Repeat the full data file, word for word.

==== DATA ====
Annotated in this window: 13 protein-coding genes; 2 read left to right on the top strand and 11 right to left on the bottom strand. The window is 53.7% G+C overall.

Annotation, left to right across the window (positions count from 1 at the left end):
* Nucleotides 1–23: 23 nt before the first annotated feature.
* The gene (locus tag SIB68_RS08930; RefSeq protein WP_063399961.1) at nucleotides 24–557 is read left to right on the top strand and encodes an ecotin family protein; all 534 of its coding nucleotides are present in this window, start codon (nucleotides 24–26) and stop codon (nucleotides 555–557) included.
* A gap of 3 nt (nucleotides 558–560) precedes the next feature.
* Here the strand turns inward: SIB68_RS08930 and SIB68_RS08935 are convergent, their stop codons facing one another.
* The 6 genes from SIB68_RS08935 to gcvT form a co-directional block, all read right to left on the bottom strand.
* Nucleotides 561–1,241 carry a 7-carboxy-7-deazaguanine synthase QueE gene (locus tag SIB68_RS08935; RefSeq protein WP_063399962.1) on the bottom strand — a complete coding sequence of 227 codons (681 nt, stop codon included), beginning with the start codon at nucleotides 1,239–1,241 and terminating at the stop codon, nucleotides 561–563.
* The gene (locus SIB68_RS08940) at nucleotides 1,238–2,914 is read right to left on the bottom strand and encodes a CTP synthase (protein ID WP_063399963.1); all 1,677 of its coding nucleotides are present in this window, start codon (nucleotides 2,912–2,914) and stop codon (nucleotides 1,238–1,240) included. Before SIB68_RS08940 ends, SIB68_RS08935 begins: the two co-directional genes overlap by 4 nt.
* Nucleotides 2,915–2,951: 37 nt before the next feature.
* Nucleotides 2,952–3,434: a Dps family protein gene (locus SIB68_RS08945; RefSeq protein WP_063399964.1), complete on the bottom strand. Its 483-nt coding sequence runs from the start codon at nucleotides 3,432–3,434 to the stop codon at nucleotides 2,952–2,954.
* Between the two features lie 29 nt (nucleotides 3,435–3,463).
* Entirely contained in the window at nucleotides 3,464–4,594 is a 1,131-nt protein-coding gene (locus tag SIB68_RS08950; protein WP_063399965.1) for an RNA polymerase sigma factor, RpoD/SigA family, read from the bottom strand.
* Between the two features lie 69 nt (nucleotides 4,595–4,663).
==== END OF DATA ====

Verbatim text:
Annotated in this window: 13 protein-coding genes; 2 read left to right on the top strand and 11 right to left on the bottom strand. The window is 53.7% G+C overall.

Annotation, left to right across the window (positions count from 1 at the left end):
* Nucleotides 1–23: 23 nt before the first annotated feature.
* The gene (locus tag SIB68_RS08930; RefSeq protein WP_063399961.1) at nucleotides 24–557 is read left to right on the top strand and encodes an ecotin family protein; all 534 of its coding nucleotides are present in this window, start codon (nucleotides 24–26) and stop codon (nucleotides 555–557) included.
* A gap of 3 nt (nucleotides 558–560) precedes the next feature.
* Here the strand turns inward: SIB68_RS08930 and SIB68_RS08935 are convergent, their stop codons facing one another.
* The 6 genes from SIB68_RS08935 to gcvT form a co-directional block, all read right to left on the bottom strand.
* Nucleotides 561–1,241 carry a 7-carboxy-7-deazaguanine synthase QueE gene (locus tag SIB68_RS08935; RefSeq protein WP_063399962.1) on the bottom strand — a complete coding sequence of 227 codons (681 nt, stop codon included), beginning with the start codon at nucleotides 1,239–1,241 and terminating at the stop codon, nucleotides 561–563.
* The gene (locus SIB68_RS08940) at nucleotides 1,238–2,914 is read right to left on the bottom strand and encodes a CTP synthase (protein ID WP_063399963.1); all 1,677 of its coding nucleotides are present in this window, start codon (nucleotides 2,912–2,914) and stop codon (nucleotides 1,238–1,240) included. Before SIB68_RS08940 ends, SIB68_RS08935 begins: the two co-directional genes overlap by 4 nt.
* Nucleotides 2,915–2,951: 37 nt before the next feature.
* Nucleotides 2,952–3,434: a Dps family protein gene (locus SIB68_RS08945; RefSeq protein WP_063399964.1), complete on the bottom strand. Its 483-nt coding sequence runs from the start codon at nucleotides 3,432–3,434 to the stop codon at nucleotides 2,952–2,954.
* Between the two features lie 29 nt (nucleotides 3,435–3,463).
* Entirely contained in the window at nucleotides 3,464–4,594 is a 1,131-nt protein-coding gene (locus tag SIB68_RS08950; protein WP_063399965.1) for an RNA polymerase sigma factor, RpoD/SigA family, read from the bottom strand.
* Between the two features lie 69 nt (nucleotides 4,595–4,663).